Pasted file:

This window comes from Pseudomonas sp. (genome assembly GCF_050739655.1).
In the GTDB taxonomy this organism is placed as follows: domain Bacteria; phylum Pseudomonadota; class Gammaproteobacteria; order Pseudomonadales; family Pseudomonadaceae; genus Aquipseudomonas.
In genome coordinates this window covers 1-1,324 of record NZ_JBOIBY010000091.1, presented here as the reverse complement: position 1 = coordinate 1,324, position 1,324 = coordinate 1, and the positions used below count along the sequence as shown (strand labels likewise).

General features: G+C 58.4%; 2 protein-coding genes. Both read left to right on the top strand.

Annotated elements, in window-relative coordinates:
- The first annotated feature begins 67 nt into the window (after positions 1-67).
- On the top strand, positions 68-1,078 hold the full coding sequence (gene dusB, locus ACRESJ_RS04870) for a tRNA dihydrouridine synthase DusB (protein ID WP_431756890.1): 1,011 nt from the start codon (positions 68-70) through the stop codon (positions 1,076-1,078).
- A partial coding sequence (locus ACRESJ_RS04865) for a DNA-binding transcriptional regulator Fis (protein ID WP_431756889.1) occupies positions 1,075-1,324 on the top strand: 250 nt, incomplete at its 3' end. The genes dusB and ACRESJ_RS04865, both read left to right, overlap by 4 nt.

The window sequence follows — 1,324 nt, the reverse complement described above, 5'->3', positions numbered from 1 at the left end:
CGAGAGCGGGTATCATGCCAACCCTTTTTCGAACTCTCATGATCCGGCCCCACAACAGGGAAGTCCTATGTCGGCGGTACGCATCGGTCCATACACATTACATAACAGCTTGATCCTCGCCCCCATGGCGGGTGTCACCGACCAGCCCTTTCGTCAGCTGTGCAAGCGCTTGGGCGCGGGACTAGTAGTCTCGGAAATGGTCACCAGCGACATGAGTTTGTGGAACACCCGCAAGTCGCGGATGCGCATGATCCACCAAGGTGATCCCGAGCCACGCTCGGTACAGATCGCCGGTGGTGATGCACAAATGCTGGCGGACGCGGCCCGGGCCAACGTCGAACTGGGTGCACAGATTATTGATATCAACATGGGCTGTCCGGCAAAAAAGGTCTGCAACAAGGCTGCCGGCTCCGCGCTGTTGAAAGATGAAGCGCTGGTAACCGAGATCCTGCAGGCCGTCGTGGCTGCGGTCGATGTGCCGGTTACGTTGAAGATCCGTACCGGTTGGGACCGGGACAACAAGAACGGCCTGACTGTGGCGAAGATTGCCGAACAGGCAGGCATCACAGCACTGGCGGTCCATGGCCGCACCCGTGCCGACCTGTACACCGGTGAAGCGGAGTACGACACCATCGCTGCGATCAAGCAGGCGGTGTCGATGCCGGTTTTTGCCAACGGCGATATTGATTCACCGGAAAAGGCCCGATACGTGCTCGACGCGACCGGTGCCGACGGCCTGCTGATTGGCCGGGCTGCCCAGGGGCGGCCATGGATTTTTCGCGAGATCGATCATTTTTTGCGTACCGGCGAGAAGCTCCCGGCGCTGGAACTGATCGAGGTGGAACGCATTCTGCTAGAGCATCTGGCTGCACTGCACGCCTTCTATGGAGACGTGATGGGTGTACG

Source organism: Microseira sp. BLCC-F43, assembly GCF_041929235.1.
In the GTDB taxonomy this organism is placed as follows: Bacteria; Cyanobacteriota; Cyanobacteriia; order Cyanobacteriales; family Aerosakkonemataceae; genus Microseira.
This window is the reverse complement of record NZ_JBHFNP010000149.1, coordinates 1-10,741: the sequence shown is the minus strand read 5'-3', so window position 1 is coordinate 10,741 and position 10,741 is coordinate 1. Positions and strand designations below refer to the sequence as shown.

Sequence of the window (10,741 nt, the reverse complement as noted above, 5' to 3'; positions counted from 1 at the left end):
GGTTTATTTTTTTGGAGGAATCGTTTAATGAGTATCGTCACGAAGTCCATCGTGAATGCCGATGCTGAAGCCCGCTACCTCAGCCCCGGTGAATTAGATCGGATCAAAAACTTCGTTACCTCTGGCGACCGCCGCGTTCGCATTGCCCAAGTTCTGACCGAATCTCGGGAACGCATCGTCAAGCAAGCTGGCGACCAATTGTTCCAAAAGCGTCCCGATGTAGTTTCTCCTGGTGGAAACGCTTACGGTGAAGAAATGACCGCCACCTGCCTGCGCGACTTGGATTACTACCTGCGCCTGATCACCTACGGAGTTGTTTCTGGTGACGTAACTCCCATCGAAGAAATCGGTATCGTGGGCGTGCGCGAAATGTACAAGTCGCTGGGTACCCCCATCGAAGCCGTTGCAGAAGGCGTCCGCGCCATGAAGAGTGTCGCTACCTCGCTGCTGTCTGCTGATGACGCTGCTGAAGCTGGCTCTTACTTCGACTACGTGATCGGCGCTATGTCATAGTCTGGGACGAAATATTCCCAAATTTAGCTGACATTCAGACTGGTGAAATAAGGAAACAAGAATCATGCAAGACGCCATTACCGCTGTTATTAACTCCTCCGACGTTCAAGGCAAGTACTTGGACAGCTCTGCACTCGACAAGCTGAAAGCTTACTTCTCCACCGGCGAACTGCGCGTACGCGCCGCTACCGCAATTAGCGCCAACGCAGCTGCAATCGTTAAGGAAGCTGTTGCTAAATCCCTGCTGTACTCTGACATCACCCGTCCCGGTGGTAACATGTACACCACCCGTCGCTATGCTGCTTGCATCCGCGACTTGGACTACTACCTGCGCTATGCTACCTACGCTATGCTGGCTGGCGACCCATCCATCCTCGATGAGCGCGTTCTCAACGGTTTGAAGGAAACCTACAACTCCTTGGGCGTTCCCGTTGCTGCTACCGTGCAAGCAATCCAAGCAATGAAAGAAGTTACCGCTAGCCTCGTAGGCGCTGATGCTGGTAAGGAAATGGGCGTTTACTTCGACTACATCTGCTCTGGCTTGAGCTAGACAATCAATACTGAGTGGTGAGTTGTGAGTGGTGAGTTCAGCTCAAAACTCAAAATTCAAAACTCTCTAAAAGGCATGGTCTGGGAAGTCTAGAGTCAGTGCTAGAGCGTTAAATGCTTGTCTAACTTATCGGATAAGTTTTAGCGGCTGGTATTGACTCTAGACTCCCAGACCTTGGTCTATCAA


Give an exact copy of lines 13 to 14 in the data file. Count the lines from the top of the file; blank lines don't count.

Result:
This window is the reverse complement of record NZ_JBHFNP010000149.1, coordinates 1-10,741: the sequence shown is the minus strand read 5'-3', so window position 1 is coordinate 10,741 and position 10,741 is coordinate 1. Positions and strand designations below refer to the sequence as shown.

Sequence of the window (10,741 nt, the reverse complement as noted above, 5' to 3'; positions counted from 1 at the left end):